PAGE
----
In the Fifth Circuit, “[e]xhaustion is defined by the prison's grievance procedures, and courts neither may add to nor subtract from them.”[37] Proper exhaustion of remedies “requires that the prisoner not only pursue all available avenues of relief but also comply with all administrative deadlines and procedural rules.”[38] It is not enough for prisoners to “substantially comply with the prison's grievance procedures.”[39] Moreover, “[a] plaintiff's administrative remedies are not exhausted unless he has pursued his grievance through the conclusion of a multi-step administrative remedy procedure.”[40]

         2. Analysis

         Plaintiff contends in his Opposition to the instant motion that he did, in fact, exhaust the available administrative remedies.[41] Plaintiff also argues that his Inmate Grievance was improperly rejected because, as an inmate in state custody, he was subject to the Administrative Remedy Procedure set out by the state, not the Iberville Parish Inmate Grievance Procedure promulgated by the Sheriff of that parish, where Plaintiff was housed at the time of the events that gave rise to this suit.

         Regardless of which set of procedures applied to Plaintiff, the law is clear that “administrative remedies are not exhausted unless [Plaintiff] has pursued his grievance through the conclusion of a multi-step administrative remedy procedure.”[42] Both the Iberville Parish Inmate Grievance Procedure and the state's Administrative Remedy Procedure have two steps; each provides for an initial filing followed by a form of appeal or review. The Iberville procedure requires that the Grievance form be completed and “received by the Warden or designee within 30 days of the complained incident.”[43] When the inmate receives the response, he “may request review by the Warden within 5 days of the inmate's receipt of the response.”[44]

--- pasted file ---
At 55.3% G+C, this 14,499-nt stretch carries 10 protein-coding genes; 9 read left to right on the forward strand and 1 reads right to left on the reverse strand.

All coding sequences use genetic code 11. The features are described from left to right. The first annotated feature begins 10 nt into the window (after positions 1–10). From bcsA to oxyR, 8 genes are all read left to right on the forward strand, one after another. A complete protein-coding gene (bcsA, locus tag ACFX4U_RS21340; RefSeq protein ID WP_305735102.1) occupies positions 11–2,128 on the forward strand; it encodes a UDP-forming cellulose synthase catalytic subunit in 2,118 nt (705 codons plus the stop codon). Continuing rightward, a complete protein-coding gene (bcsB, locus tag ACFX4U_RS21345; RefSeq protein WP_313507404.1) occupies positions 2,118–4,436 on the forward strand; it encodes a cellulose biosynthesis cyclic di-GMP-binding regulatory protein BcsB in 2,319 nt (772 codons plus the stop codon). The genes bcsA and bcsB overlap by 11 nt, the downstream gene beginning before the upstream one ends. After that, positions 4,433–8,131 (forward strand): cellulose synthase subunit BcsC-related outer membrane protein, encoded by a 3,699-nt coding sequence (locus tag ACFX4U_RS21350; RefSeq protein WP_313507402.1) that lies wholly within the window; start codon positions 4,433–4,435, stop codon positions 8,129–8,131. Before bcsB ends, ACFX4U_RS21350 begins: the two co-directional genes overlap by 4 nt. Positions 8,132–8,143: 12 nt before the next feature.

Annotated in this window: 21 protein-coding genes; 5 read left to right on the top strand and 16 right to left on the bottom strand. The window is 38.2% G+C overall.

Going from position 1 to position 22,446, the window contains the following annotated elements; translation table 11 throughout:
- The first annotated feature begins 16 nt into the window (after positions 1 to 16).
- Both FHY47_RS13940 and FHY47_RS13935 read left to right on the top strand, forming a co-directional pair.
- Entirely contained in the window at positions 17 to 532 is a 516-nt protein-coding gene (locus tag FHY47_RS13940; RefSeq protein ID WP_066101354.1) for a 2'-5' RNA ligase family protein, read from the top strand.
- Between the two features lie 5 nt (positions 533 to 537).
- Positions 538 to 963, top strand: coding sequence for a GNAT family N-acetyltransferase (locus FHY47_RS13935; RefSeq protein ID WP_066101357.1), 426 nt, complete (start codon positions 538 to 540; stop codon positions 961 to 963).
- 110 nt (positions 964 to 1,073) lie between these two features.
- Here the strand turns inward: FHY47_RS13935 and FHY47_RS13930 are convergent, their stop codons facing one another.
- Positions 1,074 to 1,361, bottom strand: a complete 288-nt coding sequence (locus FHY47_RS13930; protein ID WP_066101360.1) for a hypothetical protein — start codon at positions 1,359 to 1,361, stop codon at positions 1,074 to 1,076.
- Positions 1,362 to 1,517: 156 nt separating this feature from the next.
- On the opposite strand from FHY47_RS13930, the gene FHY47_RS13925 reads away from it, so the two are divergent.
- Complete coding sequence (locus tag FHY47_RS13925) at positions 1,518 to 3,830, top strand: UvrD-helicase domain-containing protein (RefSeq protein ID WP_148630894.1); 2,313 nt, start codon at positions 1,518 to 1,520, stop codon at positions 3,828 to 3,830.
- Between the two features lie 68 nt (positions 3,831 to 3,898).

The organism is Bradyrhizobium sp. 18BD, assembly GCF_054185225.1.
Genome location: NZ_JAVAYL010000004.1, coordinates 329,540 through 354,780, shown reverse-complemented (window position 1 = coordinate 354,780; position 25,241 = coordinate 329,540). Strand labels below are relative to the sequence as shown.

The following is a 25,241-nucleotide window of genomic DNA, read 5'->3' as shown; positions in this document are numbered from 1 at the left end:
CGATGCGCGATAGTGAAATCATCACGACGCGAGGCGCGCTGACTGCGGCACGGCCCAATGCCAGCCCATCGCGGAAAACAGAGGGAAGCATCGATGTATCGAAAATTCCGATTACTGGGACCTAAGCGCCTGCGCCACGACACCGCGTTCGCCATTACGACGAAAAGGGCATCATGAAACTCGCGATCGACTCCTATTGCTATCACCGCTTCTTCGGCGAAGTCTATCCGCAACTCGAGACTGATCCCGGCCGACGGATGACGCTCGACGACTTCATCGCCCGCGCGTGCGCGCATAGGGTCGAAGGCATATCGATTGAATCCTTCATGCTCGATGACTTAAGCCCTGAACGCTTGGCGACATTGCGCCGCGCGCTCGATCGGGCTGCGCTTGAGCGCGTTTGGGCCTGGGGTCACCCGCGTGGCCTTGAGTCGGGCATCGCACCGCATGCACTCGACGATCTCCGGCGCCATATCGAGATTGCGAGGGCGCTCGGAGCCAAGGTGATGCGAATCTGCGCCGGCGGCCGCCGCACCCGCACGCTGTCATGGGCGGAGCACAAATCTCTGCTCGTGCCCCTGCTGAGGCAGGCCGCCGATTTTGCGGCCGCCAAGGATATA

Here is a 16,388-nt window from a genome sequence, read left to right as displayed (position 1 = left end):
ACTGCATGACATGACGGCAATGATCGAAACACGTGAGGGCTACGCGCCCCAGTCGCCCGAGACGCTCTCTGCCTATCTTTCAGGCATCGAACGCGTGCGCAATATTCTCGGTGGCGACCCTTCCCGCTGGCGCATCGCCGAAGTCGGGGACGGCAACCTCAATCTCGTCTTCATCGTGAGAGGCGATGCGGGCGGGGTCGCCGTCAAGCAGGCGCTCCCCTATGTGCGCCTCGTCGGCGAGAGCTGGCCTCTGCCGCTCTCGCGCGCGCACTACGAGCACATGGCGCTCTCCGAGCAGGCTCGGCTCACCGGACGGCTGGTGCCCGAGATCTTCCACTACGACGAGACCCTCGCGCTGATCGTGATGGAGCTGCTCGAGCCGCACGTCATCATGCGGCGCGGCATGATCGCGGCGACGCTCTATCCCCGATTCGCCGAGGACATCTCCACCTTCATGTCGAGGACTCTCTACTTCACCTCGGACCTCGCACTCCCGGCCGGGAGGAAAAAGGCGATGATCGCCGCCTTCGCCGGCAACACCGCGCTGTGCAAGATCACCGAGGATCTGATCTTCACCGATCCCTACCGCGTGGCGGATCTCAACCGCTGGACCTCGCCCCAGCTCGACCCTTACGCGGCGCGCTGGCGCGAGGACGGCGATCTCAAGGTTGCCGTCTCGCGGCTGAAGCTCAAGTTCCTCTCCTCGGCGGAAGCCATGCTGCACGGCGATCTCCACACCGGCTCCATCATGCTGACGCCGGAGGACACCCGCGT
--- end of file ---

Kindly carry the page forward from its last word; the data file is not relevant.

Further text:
Similarly, the state procedure provides that “a request to the warden shall be made in writing within a 90-day period after an incident has occurred”[45] to initiate the formal grievance process. Then, “[a]n offender who is dissatisfied with the first step response may appeal to the secretary of the Department of Public Safety and Corrections . . . within five days of receipt of the decision.”[46] The procedure lastly states that, “[i]f an offender is not satisfied with the second step response, he may file suit in district court.”[47]

         Regardless of which procedure Plaintiff thought applied to him, the fact that he took no action after his initial filing was rejected demonstrates that he did not exhaust his available remedies because both the state and parish procedures require more than one step. The record does not reflect any attempt by Plaintiff to request review of the Warden's rejection of his Grievance. Even if Plaintiff was subject to the state procedure, as he alleges was his belief, he likewise failed to exhaust his remedies under that policy, since it requires that an appeal be filed within five days of receipt of the first step decision.